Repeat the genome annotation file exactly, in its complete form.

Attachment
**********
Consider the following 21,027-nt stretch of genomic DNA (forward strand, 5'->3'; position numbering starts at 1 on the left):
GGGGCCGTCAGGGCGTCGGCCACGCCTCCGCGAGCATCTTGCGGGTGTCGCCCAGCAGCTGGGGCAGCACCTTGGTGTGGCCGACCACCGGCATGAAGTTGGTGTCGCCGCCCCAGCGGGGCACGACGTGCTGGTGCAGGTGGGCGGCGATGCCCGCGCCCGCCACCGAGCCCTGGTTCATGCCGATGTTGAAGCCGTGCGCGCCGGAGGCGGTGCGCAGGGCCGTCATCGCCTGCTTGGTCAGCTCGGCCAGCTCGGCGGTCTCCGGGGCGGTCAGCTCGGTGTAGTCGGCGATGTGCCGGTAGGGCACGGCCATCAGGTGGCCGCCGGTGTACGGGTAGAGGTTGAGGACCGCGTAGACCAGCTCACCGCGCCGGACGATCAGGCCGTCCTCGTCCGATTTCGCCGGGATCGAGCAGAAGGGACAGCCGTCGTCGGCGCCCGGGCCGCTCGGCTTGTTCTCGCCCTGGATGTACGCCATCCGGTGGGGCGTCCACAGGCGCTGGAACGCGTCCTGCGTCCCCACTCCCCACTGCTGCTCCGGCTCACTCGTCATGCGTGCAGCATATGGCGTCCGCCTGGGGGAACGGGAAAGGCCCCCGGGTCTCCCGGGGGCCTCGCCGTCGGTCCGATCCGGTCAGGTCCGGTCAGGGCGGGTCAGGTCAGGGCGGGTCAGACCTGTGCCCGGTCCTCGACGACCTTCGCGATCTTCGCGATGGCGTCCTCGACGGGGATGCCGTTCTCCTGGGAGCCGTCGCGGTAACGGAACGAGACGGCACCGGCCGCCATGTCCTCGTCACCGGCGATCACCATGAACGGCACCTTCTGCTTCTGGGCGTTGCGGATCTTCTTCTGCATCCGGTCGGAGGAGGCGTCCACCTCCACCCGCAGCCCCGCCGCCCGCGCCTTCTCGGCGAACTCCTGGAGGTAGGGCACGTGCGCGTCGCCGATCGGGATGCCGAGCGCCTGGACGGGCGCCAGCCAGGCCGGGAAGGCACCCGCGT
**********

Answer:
Consider the following 21,027-nt stretch of genomic DNA (forward strand, 5'->3'; position numbering starts at 1 on the left):
GGGGCCGTCAGGGCGTCGGCCACGCCTCCGCGAGCATCTTGCGGGTGTCGCCCAGCAGCTGGGGCAGCACCTTGGTGTGGCCGACCACCGGCATGAAGTTGGTGTCGCCGCCCCAGCGGGGCACGACGTGCTGGTGCAGGTGGGCGGCGATGCCCGCGCCCGCCACCGAGCCCTGGTTCATGCCGATGTTGAAGCCGTGCGCGCCGGAGGCGGTGCGCAGGGCCGTCATCGCCTGCTTGGTCAGCTCGGCCAGCTCGGCGGTCTCCGGGGCGGTCAGCTCGGTGTAGTCGGCGATGTGCCGGTAGGGCACGGCCATCAGGTGGCCGCCGGTGTACGGGTAGAGGTTGAGGACCGCGTAGACCAGCTCACCGCGCCGGACGATCAGGCCGTCCTCGTCCGATTTCGCCGGGATCGAGCAGAAGGGACAGCCGTCGTCGGCGCCCGGGCCGCTCGGCTTGTTCTCGCCCTGGATGTACGCCATCCGGTGGGGCGTCCACAGGCGCTGGAACGCGTCCTGCGTCCCCACTCCCCACTGCTGCTCCGGCTCACTCGTCATGCGTGCAGCATATGGCGTCCGCCTGGGGGAACGGGAAAGGCCCCCGGGTCTCCCGGGGGCCTCGCCGTCGGTCCGATCCGGTCAGGTCCGGTCAGGGCGGGTCAGGTCAGGGCGGGTCAGACCTGTGCCCGGTCCTCGACGACCTTCGCGATCTTCGCGATGGCGTCCTCGACGGGGATGCCGTTCTCCTGGGAGCCGTCGCGGTAACGGAACGAGACGGCACCGGCCGCCATGTCCTCGTCACCGGCGATCACCATGAACGGCACCTTCTGCTTCTGGGCGTTGCGGATCTTCTTCTGCATCCGGTCGGAGGAGGCGTCCACCTCCACCCGCAGCCCCGCCGCCCGCGCCTTCTCGGCGAACTCCTGGAGGTAGGGCACGTGCGCGTCGCCGATCGGGATGCCGAGCGCCTGGACGGGCGCCAGCCAGGCCGGGAAGGCACCCGCGT